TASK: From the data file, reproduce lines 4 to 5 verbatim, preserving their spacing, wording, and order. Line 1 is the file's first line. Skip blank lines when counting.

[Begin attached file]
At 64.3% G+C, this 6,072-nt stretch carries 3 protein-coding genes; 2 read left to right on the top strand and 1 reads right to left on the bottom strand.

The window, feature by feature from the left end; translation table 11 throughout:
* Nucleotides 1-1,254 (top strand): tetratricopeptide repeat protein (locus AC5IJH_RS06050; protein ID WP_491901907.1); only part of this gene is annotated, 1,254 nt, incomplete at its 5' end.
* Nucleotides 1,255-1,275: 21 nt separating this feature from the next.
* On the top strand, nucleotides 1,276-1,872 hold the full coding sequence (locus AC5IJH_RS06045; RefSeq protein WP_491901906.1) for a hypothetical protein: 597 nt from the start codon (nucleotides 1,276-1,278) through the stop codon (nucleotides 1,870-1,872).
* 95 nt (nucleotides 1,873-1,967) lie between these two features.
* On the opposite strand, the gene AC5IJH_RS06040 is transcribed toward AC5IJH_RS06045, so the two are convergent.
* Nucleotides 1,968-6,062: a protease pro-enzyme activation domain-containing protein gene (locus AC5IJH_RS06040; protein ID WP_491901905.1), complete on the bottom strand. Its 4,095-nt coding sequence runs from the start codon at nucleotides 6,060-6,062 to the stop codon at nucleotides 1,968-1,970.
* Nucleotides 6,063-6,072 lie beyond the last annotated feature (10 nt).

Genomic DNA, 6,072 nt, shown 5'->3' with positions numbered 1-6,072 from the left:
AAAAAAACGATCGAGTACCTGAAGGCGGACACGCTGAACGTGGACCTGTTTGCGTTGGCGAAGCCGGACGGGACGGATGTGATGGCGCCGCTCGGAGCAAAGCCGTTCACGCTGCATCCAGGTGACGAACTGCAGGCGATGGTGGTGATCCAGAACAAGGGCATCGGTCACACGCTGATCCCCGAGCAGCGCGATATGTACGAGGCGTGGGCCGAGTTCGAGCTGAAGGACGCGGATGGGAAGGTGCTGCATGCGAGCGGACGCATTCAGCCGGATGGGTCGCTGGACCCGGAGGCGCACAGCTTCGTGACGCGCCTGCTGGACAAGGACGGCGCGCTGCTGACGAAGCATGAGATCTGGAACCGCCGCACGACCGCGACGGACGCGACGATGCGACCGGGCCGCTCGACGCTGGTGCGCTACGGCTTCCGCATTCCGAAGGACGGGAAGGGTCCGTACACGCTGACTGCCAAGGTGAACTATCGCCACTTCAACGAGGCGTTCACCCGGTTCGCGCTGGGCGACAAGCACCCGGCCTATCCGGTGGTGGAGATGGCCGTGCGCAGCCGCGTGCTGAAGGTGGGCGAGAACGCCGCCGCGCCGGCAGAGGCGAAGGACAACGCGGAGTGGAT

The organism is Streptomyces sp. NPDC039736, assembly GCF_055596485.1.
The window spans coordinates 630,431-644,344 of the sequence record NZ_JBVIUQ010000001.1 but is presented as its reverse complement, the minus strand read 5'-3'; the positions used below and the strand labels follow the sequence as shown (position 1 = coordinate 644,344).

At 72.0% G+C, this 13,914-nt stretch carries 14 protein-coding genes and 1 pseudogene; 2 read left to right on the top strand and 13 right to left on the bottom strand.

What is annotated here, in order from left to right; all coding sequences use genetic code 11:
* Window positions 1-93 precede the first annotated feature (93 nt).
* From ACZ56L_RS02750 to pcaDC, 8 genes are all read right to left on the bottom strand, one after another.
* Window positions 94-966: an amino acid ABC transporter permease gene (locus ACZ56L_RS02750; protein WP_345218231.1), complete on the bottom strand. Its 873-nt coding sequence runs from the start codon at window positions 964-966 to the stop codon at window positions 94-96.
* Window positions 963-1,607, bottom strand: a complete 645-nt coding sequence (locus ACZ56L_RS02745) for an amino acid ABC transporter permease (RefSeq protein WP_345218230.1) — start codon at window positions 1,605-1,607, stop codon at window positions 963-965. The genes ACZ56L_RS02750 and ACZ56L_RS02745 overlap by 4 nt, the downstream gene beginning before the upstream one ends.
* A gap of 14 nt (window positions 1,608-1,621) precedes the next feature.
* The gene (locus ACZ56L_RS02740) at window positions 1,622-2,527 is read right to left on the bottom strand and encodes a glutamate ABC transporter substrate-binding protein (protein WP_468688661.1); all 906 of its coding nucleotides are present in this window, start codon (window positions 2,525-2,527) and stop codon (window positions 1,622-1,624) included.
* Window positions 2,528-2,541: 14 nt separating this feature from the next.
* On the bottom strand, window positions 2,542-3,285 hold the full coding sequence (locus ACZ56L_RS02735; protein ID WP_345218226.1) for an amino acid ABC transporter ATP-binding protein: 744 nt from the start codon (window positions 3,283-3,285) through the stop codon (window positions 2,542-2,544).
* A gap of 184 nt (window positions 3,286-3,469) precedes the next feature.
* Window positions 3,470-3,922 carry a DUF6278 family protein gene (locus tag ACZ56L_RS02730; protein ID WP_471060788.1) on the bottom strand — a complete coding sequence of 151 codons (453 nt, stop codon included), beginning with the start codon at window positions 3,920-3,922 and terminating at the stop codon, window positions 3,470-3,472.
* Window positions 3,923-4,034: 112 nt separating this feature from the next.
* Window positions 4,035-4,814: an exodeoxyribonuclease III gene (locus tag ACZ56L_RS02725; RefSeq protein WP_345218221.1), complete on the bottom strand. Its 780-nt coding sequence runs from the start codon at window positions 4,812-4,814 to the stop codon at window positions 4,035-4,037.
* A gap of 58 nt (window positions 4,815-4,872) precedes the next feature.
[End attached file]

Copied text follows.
* Nucleotides 1,255-1,275: 21 nt separating this feature from the next.
* On the top strand, nucleotides 1,276-1,872 hold the full coding sequence (locus AC5IJH_RS06045; RefSeq protein WP_491901906.1) for a hypothetical protein: 597 nt from the start codon (nucleotides 1,276-1,278) through the stop codon (nucleotides 1,870-1,872).